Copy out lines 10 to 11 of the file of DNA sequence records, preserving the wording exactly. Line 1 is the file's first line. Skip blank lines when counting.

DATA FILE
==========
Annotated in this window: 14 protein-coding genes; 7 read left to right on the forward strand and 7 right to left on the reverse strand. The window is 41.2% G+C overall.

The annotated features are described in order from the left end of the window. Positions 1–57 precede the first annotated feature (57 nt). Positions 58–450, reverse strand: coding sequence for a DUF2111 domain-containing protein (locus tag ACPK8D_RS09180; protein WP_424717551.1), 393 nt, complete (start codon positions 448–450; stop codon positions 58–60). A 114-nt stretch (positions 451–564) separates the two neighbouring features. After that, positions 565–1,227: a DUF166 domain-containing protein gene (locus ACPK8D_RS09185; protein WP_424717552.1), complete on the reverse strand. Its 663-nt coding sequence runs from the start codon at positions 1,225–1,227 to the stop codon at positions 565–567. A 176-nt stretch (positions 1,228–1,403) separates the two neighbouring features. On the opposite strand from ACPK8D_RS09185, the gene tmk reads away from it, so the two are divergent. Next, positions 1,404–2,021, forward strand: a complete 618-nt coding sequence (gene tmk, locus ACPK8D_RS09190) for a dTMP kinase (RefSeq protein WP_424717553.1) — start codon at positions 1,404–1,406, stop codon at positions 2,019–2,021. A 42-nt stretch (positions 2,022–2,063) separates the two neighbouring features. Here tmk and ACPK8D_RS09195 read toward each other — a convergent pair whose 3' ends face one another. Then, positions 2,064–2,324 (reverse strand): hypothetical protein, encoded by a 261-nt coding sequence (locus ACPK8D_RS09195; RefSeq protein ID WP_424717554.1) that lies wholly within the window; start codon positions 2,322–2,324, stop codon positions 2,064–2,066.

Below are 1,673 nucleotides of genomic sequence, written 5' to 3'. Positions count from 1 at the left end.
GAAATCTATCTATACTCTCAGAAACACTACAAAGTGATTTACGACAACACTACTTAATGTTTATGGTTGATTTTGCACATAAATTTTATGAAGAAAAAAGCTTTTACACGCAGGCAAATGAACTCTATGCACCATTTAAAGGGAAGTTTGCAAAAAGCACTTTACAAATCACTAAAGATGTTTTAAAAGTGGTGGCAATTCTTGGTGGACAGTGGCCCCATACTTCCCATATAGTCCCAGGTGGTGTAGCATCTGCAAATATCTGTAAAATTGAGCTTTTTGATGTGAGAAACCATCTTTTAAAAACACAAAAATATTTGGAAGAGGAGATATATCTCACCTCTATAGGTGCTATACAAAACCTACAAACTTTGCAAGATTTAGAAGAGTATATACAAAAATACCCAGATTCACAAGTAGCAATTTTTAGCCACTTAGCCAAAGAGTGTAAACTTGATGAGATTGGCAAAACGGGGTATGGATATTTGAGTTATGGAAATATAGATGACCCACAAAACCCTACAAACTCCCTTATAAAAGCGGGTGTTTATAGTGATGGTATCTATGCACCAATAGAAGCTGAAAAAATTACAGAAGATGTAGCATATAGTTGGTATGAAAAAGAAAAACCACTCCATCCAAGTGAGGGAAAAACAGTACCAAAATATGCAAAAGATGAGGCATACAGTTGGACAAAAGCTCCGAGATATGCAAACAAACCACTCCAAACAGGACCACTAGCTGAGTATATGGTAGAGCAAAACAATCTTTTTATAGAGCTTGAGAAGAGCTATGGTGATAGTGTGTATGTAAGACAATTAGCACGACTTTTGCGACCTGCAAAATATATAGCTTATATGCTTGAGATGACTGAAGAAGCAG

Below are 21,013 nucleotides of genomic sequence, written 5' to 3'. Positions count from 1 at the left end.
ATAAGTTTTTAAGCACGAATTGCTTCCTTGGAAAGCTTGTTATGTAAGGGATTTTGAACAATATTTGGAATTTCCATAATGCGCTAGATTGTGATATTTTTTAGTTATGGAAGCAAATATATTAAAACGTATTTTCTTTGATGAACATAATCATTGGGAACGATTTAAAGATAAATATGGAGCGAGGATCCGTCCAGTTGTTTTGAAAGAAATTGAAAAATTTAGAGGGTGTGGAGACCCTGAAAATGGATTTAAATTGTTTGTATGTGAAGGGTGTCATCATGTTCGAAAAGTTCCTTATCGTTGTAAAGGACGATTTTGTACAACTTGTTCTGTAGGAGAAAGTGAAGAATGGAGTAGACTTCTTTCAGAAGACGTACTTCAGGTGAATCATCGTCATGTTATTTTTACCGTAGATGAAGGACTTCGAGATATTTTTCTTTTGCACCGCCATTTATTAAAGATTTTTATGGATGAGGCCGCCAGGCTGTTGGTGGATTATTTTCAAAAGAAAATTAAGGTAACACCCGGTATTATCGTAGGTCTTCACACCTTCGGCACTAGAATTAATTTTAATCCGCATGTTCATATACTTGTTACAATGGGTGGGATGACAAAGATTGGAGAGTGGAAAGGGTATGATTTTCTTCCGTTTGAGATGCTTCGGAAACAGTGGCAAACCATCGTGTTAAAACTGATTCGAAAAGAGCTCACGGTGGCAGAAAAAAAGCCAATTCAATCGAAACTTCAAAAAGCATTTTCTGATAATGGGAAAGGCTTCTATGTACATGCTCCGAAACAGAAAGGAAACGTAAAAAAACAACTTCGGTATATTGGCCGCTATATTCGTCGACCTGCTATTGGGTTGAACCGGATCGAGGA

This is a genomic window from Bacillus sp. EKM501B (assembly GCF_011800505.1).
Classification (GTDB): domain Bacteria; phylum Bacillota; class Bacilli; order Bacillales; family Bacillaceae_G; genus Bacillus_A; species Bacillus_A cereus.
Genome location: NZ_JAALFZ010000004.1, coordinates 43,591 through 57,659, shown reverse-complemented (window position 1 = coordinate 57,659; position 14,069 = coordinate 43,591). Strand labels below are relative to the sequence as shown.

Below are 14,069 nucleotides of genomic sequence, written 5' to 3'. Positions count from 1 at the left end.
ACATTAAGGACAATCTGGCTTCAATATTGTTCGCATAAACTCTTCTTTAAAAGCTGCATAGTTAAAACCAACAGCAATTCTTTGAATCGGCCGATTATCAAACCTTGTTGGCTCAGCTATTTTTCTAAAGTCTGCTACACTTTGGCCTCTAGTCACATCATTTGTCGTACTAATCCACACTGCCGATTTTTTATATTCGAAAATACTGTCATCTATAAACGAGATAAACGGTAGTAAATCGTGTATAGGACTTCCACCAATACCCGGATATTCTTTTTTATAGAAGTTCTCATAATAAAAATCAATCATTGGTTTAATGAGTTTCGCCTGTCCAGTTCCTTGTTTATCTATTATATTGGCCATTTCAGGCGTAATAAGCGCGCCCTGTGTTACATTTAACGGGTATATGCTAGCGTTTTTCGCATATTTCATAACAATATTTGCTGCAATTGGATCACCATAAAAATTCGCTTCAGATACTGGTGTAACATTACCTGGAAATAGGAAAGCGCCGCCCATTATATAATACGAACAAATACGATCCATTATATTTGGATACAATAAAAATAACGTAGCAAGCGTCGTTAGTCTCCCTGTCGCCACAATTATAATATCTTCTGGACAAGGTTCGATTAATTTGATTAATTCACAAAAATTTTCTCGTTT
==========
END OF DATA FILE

Below are 14,069 nucleotides of genomic sequence, written 5' to 3'. Positions count from 1 at the left end.
ACATTAAGGACAATCTGGCTTCAATATTGTTCGCATAAACTCTTCTTTAAAAGCTGCATAGTTAAAACCAACAGCAATTCTTTGAATCGGCCGATTATCAAACCTTGTTGGCTCAGCTATTTTTCTAAAGTCTGCTACACTTTGGCCTCTAGTCACATCATTTGTCGTACTAATCCACACTGCCGATTTTTTATATTCGAAAATACTGTCATCTATAAACGAGATAAACGGTAGTAAATCGTGTATAGGACTTCCACCAATACCCGGATATTCTTTTTTATAGAAGTTCTCATAATAAAAATCAATCATTGGTTTAATGAGTTTCGCCTGTCCAGTTCCTTGTTTATCTATTATATTGGCCATTTCAGGCGTAATAAGCGCGCCCTGTGTTACATTTAACGGGTATATGCTAGCGTTTTTCGCATATTTCATAACAATATTTGCTGCAATTGGATCACCATAAAAATTCGCTTCAGATACTGGTGTAACATTACCTGGAAATAGGAAAGCGCCGCCCATTATATAATACGAACAAATACGATCCATTATATTTGGATACAATAAAAATAACGTAGCAAGCGTCGTTAGTCTCCCTGTCGCCACAATTATAATATCTTCTGGACAAGGTTCGATTAATTTGATTAATTCACAAAAATTTTCTCGTTT